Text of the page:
By- Claudia Quesito

“La vita è una combinazione di magia e pasta (Life is a combination of magic and pasta),” stated famed director Federico Fellini. Food has a central role in Italian culture, society, and everyday life, so it’s no wonder that many Italian expressions center around food. Some of them underscore how some ingredients are widely used: essere come il prezzemolo – literally, “to be like parsley,” means to be everywhere all the time, with a slightly negative tone, since not everyone likes parsley, apparently.

Some expressions are pretty straightforward: sei dolce come il miele – “you are as sweet as honey” means you are adorable or very cute; sei buono come il pane – “you are as good as bread” means you are as good as gold. Others need extra care: if you say someone sei un bel salame! (“you are a nice salami!”) you’re not complimenting him: you’re telling him he’s dorky! If you feel very, very tired, then you are alla frutta (since fruit is traditionally served at the end of a meal, when you feel pieno come un uovo—“full like an egg”—full to the brim, and you lack energy).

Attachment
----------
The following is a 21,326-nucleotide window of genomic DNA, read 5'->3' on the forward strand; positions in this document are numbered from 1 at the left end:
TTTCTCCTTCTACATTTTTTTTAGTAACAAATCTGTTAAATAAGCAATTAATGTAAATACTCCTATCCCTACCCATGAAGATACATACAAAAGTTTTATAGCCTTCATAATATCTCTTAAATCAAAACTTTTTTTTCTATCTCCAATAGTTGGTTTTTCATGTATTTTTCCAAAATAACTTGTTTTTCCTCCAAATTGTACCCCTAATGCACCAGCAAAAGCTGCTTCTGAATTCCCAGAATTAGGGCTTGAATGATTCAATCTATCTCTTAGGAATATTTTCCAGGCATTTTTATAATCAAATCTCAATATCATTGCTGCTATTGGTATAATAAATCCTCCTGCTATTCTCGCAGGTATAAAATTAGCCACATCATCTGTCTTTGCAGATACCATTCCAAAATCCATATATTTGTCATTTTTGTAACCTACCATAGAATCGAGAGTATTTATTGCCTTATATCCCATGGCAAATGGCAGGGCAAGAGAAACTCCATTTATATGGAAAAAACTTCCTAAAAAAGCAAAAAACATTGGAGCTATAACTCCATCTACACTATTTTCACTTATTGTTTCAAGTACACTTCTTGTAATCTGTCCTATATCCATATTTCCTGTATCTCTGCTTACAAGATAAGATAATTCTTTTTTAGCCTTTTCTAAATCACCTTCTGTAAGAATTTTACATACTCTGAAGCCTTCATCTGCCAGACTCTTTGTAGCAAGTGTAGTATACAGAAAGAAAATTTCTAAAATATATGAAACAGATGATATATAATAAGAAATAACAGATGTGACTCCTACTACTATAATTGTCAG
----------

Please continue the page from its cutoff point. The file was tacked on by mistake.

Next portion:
If something is come il cavolo a merenda (“like cabbage as a snack”), then it is really out of place. Conversely, if it is come il cacio sui maccheroni (“like cheese on macaroni”) then it’s a perfect match. It might take some time to master the nuances of these expressions, but Italians love to talk about food in general: ask someone which food is typical of their region and you’ll definitely break the ice!


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